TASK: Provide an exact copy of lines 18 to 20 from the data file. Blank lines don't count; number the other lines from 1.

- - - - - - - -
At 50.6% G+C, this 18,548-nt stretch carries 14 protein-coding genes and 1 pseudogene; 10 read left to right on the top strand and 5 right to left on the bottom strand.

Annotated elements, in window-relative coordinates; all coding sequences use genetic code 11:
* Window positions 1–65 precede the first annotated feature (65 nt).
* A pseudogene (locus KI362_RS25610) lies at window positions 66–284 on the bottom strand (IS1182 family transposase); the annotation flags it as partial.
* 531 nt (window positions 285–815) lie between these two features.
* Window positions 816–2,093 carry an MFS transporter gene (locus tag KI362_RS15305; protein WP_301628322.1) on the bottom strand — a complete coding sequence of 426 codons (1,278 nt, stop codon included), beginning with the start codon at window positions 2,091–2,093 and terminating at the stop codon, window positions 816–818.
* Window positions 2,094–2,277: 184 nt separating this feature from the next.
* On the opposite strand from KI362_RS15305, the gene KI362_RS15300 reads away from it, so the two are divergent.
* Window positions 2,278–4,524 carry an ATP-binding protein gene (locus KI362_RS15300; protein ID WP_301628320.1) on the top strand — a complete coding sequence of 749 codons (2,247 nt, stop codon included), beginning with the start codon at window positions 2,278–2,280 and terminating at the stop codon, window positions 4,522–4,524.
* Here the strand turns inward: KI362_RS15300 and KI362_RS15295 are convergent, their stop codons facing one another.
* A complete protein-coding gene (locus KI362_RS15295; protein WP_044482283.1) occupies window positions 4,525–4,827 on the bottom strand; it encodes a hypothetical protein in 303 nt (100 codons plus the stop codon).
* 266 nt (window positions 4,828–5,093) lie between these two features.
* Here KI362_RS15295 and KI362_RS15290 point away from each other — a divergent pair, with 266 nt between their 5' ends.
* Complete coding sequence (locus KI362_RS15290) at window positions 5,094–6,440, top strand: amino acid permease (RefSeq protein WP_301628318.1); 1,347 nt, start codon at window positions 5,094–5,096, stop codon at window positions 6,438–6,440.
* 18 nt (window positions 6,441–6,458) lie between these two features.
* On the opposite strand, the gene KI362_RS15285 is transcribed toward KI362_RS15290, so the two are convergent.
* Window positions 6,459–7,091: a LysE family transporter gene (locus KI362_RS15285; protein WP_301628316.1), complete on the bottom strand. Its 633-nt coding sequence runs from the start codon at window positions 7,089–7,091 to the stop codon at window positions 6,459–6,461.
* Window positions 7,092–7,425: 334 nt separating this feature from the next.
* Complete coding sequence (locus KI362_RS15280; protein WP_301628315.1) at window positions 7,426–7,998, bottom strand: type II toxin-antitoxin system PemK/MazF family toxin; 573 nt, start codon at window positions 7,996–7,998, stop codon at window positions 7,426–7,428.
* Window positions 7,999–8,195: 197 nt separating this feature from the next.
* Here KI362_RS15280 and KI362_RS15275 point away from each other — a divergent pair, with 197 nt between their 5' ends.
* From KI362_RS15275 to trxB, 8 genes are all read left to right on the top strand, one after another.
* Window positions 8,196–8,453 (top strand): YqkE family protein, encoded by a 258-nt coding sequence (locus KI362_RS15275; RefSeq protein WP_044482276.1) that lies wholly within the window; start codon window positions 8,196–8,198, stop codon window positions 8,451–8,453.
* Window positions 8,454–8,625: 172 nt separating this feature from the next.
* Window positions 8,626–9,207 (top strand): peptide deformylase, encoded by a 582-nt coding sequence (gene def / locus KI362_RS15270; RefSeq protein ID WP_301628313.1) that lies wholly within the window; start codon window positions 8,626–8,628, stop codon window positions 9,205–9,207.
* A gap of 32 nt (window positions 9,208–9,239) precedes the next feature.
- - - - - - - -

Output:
* Window positions 7,092–7,425: 334 nt separating this feature from the next.
* Complete coding sequence (locus KI362_RS15280; protein WP_301628315.1) at window positions 7,426–7,998, bottom strand: type II toxin-antitoxin system PemK/MazF family toxin; 573 nt, start codon at window positions 7,996–7,998, stop codon at window positions 7,426–7,428.
* Window positions 7,999–8,195: 197 nt separating this feature from the next.